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Wind Energy Science The interactive open-access journal of the European Academy of Wind Energy
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https://doi.org/10.5194/wes-2019-87
© Author(s) 2019. This work is distributed under
the Creative Commons Attribution 4.0 License.
https://doi.org/10.5194/wes-2019-87
© Author(s) 2019. This work is distributed under
the Creative Commons Attribution 4.0 License.

Submitted as: research article 04 Dec 2019

Submitted as: research article | 04 Dec 2019

Review status
This discussion paper is a preprint. It is a manuscript under review for the journal Wind Energy Science (WES).

Development of a Second Order Dynamic Stall Model

Niels Adema1, Menno Kloosterman2, and Gerard Schepers1 Niels Adema et al.
  • 1EUREC European Master in Renewable Energy, Hanze University of Applied Sciences, Groningen, 9747 AS, the Netherlands
  • 2DNV GL, Groningen, 9743 AN, the Netherlands

Abstract. Dynamic stall phenomena bring risk for negative damping and instability in wind turbine blades. It is crucial to model these phenomena accurately to reduce inaccuracies in predicting design driving (fatigue) loads. Inaccuracies in current dynamic stall models may be due to the facts that they are not properly designed for high angles of attack, and that they do not specifically describe vortex shedding behaviour. The Snel second order dynamic stall model attempts to explicitly model unsteady vortex shedding. This model could therefore be a valuable addition to DNV GL's turbine design software Bladed. In this thesis the model has been validated with oscillating airfoil experiments and improvements have been proposed for reducing inaccuracies. The proposed changes led to an overall reduction in error between the model and experimental data. Furthermore the vibration frequency prediction improved significantly. The improved model has been implemented in Bladed and tested against small scale turbine experiments at parked conditions. At high angles of attack the model looks promising for reducing mismatches between predicated and measured (fatigue) loading. Leading to possible lower safety factors for design and more cost efficient designs for future wind turbines.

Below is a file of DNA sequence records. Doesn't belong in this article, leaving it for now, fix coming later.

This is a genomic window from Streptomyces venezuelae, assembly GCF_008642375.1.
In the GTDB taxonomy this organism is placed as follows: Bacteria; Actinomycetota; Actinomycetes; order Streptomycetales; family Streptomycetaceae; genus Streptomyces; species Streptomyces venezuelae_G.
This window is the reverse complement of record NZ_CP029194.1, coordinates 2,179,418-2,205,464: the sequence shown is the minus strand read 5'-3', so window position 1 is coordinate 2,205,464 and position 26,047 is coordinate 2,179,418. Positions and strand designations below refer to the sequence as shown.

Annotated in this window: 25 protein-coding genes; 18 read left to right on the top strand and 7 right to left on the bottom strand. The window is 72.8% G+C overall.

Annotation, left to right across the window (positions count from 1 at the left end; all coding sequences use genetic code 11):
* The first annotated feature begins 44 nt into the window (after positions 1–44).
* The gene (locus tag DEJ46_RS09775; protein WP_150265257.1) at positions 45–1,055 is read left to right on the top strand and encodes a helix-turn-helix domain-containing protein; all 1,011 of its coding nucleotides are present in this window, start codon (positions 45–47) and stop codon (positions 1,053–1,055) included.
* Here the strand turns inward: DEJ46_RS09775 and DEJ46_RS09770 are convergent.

Niels Adema et al.
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Status: open (until 23 Feb 2020)
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